BLOOD FATHER (2016) review
written by: Peter Craig and Andrea Berloff
produced by: Chris Briggs, Peter Craig, Pascal Caucheteux & Sebastien K. Lemercier
directed by: Jean-François Richet
rated: R (for strong violence, language throughout and brief drug use)
runtime: 88 min.
U.S. release date: May 21, 2016 (Cannes) and August 12, 2016 (limited) and August 26, 2016 (iTunes, Amazon and VOD)
You know, Tom Hardy was good in “Mad Max: Fury Road”, but man, watching “Blood Father” left me imagining how cool it would’ve been to see Mel Gibson back in the title role. That’s how good Gibson is in this thriller from Jean-François Richet (who directed Vincent Cassel in the two-part “Mesrine” gangster movie) as the former A-list movie star turns in a return-to-rage performance that’ll leave his die-hard fans with a satisfying smirk. I already accepted his “return” and enjoyed him in “The Beaver“, “Get the Gringo”, “Machete Kills“, heck even “The Expendables 3“, but his role in this pulpy, scuzzy yarn most resembles what he’s currently know for, something the actor acknowledges and embraces here with a tight, weathered fist.
In “Blood Father”, the guttural-voiced Gibson plays a sober ex-con dirtbag named John Link, living out of a trailer in Indio, California. He makes money where he lives as a tattoo artist for other lowlifes and resides a couple trailers down from his only friend and AA-sponsor, Kirby Curtis (William H. Macy), with the goal of staying sober and not blowing his fuse with each passing day. We meet him on the two-year anniversary of his sobriety and although John has something to celebrate there, he’s still surly about the path that led to where he’s at in life, despite encouragement from Kirby.
Besides the visibly burned-out regret he carries for his own actions, he’s also quite concerned with the missing persons flyer tacked on the wall of his trailer. That’s because the girl on the flyer is his now 17-year-old daughter Lydia, someone he’s had no involvement with due to his criminal activities and the ten years he spent in the slammer for keeping his mouth shut for an old Nam buddy. He has no idea where she is – when he gets a cold call out of the blue from Lydia (Erin Moriarty, “Captain Fantastic”), who apologetically informs her father she’s in trouble and needs help.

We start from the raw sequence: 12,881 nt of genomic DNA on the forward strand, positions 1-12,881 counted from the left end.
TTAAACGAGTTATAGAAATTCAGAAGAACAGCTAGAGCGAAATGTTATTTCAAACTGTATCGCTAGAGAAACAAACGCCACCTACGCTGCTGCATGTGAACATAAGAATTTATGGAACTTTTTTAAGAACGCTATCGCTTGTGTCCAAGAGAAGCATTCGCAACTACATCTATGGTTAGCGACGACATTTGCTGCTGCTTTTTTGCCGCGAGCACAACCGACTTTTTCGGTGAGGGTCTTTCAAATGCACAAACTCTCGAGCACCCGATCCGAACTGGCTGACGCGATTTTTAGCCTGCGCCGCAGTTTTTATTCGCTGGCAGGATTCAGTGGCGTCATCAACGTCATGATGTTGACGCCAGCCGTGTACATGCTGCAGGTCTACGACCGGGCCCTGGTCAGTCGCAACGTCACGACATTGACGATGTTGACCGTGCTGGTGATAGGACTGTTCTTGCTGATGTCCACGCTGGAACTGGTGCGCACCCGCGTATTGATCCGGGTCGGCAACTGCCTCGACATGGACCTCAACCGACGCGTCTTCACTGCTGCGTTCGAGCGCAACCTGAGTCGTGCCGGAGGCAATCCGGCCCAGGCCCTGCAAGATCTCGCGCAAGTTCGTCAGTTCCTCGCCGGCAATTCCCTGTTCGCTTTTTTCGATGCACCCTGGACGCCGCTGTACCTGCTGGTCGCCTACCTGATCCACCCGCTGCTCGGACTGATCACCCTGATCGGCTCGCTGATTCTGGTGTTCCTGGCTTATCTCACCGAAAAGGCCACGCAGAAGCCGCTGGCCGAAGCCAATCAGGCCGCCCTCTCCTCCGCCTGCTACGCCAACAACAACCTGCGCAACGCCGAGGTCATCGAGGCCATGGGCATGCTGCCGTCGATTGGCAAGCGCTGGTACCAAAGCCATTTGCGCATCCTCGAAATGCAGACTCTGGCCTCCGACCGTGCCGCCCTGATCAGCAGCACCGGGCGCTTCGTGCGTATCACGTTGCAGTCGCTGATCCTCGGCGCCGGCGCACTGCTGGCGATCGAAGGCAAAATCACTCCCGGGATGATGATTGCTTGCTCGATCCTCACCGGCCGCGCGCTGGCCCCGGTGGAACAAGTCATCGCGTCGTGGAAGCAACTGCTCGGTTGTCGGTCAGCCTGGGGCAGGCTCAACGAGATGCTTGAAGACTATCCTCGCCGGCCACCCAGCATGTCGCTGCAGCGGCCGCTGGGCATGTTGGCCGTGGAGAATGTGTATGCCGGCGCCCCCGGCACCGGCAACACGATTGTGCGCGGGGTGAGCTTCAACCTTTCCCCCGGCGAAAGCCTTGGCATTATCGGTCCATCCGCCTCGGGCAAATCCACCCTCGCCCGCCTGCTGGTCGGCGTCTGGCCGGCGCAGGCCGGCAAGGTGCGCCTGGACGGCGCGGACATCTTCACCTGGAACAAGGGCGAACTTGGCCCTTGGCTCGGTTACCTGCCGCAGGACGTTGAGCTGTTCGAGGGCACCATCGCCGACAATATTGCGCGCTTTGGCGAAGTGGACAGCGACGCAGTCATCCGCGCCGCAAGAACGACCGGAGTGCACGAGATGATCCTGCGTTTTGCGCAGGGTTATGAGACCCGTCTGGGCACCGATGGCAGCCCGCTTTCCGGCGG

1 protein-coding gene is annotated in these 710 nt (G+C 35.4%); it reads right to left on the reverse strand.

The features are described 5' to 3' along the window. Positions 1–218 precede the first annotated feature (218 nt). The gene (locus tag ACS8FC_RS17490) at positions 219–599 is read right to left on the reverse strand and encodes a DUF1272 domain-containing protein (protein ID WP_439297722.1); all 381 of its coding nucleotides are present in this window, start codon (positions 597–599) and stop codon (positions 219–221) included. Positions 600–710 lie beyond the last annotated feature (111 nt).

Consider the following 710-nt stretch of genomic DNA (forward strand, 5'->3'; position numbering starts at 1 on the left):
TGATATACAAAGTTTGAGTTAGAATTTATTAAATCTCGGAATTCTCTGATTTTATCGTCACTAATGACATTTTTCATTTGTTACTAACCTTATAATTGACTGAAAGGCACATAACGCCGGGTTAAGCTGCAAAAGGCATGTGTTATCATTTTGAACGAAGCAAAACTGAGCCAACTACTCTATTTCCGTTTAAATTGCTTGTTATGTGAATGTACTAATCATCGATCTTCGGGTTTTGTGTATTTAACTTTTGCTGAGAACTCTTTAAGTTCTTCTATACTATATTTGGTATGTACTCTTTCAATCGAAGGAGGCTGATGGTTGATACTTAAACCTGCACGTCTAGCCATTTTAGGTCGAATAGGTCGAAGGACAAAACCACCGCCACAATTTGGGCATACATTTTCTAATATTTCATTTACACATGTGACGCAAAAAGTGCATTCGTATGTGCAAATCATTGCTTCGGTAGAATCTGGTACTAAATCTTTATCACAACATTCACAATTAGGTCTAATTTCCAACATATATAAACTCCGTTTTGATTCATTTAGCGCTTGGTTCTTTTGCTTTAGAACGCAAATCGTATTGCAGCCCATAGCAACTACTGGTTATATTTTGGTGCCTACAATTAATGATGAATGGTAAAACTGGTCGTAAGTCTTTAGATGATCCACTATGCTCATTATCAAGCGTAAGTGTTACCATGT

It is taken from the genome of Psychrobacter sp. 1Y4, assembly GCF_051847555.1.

After picking her up, he realizes the apple doesn’t fall too far from the tree as John learns his daughter is hooked on drugs and alcohol and in deep with her loser boyfriend, Jonah (Diego Luna), who “treated her different” and “really loved her”. The fast and awkward reunion with his naive in-over-her-head daughter is too sudden to register for John, who is too pissed off at the situation (and himself probably) for his heart to be torn. Turns out Lydia is on the run after a mishap involving money, drugs and guns, resulted in Jonah getting seriously injured and she had no one to turn to save for dear old and estranged dad. John tried to let his ex/her mom (Elisabeth Röhm) know what’s going on, but she hangs up on him. He figure he’s on his own and knee-deep in an uncharted teenage wasteland.
Before John can figure out the next course of action – besides sobering up Lydia – they are visited by some of Jonah’s gang-banging bros with ties to the Mexican cartel. They decorate his trailer with bullet holes and in no time, John is peeling away from a crime scene with his daughter. On the run, thinking quick and doing his best to keep his bounty-hunted daughter alive, John uses whatever under the radar resources he has left.
What we have here is the kind of “father-saving-daughter” movie Liam Neeson has made a subgenre out of. That’s what comes to mind while watching “Blood Father”, a dustier and grittier version of those movies that follows a protagonist whose “certain set of skills” is survival. Gibson’s John mastered that in the slammer and can handle whatever stakes are thrown at him on his own, but with a teenager, he’s out of his element. Thankfully, Moriarty’s Lydia isn’t an annoying ditz or seeped in sarcasm. She’s actually quite clever and worldly and knows how to handle herself amongst white supremacists in a roadhouse.